In the face of five years of the deepest economic troubles this nation has seen since the 1930s that put voters in a bad mood, and veritable floodgates of millionaire money unleashed by Citizens United (far, far surpassing anything in American history), an incumbent President won a clear victory and over 50% of the vote. Except for FDR in 1936, Barack Obama is the only other Democratic President to win re-election in an economy this tough, and he is the only one except for FDR and Andrew Jackson to get over 50% of the vote. And beyond the Presidency, with Democrats having to defend over twice as many seats in the Senate as the Republicans and pundits earlier in this cycle suggesting that a Republican Senate was practically a lock- and again with all those hundreds of millions of dollars of millionaires’ money spent against them- the Democrats actually look like they will be picking up 2 seats.
This remarkable historic achievement was accomplished with the kind of old fashioned middle class populism that modern day DC sophisticates have been saying for 25 years doesn’t work anymore.
Little more than a year ago, in the fall of 2011 after an ugly deal with the Republicans on the debt ceiling that had followed 2 earlier deals with the Republicans on the budget that left a bad taste in Democrats’ mouths, the President was at his lowest point politically. His poll numbers were bad, his base was upset, the swing voters he was trying to court thought he looked weak. The re-election looked like it was in deep trouble.
But the President made the right political decision and made clear he was fighting for the American middle class and those young and poor people who were striving to get into it. He channeled his inner Teddy Roosevelt, giving a speech that was a tribute to TR that was the kickoff for a yearlong campaign firmly rooted in the hopes and aspirations of working and middle class voters. He enthusiastically embraced the car company bailout that had been so unpopular when he had first done it. He started strongly defending Obamacare after Democrats had run from it- and been pilloried with it- in 2010. He recess appointed aggressive consumer watchdog Rich Cordray to the new Consumer Financial Protection Bureau, and asked aggressive Wall Street prosecutor Eric Schneiderman to co-chair a new task force to investigate financial fraud. He hammered the Ryan budget for voucher-izing Medicare and block-granting Medicaid and cutting taxes for the wealthy. He stuck to his guns on boldly attacking Romney’s role at Bain Capital when Wall Street friendly Democrats were calling on him to back off. He started talking about, and working on, rebuilding our manufacturing base.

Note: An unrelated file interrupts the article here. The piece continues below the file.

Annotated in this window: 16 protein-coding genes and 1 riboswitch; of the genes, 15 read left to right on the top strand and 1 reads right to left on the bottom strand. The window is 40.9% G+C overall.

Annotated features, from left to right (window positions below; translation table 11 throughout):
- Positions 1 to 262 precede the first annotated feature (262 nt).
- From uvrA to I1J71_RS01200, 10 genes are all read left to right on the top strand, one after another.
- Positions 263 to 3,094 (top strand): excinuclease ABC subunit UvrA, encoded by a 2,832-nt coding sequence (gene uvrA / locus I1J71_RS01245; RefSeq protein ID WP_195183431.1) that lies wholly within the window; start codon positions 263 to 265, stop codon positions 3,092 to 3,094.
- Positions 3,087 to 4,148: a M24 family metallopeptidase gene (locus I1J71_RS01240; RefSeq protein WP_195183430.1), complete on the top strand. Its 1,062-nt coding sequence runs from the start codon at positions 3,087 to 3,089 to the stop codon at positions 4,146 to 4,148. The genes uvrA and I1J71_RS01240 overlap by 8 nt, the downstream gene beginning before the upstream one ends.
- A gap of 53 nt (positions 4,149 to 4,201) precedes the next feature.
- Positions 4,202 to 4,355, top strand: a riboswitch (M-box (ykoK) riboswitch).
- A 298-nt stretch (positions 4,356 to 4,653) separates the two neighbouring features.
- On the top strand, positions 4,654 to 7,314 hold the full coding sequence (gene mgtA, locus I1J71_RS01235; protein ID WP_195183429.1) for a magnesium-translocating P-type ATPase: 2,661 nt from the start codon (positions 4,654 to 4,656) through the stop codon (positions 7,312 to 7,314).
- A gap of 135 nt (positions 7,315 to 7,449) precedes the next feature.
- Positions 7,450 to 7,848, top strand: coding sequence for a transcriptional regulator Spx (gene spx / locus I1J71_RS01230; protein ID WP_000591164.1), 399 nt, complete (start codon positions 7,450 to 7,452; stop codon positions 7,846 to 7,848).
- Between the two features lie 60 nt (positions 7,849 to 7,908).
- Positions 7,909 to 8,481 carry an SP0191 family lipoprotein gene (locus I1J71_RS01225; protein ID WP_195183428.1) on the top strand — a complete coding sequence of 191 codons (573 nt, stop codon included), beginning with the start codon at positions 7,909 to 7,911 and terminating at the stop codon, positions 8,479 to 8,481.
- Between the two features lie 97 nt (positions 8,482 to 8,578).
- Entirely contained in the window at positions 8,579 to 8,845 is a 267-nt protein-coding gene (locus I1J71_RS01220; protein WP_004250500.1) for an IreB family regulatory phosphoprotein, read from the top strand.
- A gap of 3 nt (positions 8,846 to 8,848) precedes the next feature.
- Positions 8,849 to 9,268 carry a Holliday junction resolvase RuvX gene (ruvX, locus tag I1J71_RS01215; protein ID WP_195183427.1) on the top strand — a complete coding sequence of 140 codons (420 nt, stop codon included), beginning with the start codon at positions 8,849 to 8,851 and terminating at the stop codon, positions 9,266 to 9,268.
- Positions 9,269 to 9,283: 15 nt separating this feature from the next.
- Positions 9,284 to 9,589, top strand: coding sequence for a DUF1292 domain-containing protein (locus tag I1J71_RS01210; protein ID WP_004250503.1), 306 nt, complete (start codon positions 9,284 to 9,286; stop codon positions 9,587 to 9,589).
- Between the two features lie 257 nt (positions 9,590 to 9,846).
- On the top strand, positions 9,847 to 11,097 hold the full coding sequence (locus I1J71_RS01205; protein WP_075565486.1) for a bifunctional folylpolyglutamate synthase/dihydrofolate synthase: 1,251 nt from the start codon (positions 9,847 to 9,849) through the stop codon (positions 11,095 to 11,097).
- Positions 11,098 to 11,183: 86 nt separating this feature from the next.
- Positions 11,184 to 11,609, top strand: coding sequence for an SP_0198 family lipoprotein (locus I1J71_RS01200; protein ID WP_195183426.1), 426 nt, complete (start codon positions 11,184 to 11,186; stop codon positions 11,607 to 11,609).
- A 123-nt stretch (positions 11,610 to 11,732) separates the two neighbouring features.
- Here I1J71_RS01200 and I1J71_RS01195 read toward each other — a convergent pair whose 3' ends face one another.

It worked. Turns out that both Democratic base voters and the mostly working class swing voters liked this new populist approach. So despite those tough odds that I discussed in the first paragraph, President Obama found his rhythm and found his way. After Mitt Romney, the perfect candidate to run a populist campaign against, became the Republican nominee, the Obama campaign established a small but steady lead in the key swing states which through all the ups and downs of a long tough campaign they never relinquished.